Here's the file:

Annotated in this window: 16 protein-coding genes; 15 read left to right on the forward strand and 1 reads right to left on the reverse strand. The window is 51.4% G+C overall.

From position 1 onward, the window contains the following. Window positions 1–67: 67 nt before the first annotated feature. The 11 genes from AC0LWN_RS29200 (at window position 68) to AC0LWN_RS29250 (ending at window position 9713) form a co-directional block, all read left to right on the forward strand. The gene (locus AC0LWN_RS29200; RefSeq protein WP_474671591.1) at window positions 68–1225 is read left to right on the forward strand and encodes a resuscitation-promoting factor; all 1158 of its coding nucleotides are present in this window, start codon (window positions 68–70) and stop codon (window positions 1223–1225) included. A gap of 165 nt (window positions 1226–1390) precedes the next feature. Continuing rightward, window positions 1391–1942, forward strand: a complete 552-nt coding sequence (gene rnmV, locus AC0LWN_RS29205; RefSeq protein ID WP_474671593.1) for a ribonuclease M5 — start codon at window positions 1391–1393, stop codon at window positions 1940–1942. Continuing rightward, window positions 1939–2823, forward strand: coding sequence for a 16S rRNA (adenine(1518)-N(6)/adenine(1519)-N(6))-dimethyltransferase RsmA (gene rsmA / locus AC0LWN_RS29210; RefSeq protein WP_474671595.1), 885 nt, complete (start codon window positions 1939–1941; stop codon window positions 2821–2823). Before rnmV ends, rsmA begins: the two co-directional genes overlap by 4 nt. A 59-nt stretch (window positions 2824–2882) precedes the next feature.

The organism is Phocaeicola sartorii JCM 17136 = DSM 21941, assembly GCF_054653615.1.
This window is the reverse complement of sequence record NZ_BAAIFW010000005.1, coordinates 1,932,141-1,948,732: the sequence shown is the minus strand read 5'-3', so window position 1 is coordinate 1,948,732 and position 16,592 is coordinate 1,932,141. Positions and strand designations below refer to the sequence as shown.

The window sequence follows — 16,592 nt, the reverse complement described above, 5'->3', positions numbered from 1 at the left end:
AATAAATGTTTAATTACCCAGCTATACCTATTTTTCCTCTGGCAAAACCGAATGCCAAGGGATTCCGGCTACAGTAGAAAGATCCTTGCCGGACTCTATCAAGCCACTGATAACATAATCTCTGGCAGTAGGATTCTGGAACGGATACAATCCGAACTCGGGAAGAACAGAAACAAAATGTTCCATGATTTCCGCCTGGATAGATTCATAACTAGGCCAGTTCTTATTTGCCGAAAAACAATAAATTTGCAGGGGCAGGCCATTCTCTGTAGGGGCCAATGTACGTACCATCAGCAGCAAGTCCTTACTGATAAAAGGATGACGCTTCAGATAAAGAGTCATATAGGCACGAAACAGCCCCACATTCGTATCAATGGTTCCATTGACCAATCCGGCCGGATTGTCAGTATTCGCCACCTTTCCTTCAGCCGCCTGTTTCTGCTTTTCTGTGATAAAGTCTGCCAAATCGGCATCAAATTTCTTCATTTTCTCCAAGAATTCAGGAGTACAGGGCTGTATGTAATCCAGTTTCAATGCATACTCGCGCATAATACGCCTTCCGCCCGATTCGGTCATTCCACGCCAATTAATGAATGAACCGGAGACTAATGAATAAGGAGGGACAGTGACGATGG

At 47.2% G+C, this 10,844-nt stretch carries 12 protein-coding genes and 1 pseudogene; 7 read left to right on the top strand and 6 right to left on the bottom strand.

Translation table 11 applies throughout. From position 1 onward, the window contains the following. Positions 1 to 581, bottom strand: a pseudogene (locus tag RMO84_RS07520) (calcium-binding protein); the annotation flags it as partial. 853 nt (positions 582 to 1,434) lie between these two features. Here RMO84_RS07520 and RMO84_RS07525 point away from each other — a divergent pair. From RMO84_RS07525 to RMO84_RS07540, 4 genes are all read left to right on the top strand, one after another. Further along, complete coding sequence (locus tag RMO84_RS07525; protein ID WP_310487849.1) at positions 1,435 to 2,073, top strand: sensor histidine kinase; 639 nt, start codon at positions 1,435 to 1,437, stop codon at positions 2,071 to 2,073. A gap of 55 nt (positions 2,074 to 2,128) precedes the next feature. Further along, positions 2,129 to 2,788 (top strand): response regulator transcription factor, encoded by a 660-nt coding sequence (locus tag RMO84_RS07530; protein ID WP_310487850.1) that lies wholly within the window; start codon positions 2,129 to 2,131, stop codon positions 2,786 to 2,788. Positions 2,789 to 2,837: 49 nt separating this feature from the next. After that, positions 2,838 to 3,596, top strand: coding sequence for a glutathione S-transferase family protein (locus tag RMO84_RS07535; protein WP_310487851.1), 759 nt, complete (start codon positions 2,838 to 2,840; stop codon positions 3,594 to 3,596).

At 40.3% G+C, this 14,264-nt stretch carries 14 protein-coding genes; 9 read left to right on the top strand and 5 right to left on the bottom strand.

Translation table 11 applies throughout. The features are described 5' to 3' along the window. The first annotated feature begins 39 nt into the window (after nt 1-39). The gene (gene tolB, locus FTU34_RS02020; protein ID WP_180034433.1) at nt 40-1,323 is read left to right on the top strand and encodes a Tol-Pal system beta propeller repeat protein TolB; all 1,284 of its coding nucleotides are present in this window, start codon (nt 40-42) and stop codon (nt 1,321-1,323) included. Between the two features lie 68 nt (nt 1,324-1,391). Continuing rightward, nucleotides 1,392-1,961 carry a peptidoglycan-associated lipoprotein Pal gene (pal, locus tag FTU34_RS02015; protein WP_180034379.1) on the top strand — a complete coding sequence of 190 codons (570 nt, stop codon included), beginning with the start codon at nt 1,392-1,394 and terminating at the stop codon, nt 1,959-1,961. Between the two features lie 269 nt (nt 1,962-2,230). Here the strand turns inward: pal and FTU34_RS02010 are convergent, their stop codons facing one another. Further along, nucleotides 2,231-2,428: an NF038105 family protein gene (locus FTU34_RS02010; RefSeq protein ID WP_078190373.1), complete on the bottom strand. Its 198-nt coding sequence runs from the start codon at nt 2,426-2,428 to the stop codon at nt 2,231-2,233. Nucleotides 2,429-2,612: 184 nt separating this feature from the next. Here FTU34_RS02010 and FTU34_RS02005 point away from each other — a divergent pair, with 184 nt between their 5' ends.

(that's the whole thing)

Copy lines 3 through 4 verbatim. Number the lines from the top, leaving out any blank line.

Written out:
The organism is Phocaeicola sartorii JCM 17136 = DSM 21941, assembly GCF_054653615.1.
This window is the reverse complement of sequence record NZ_BAAIFW010000005.1, coordinates 1,932,141-1,948,732: the sequence shown is the minus strand read 5'-3', so window position 1 is coordinate 1,948,732 and position 16,592 is coordinate 1,932,141. Positions and strand designations below refer to the sequence as shown.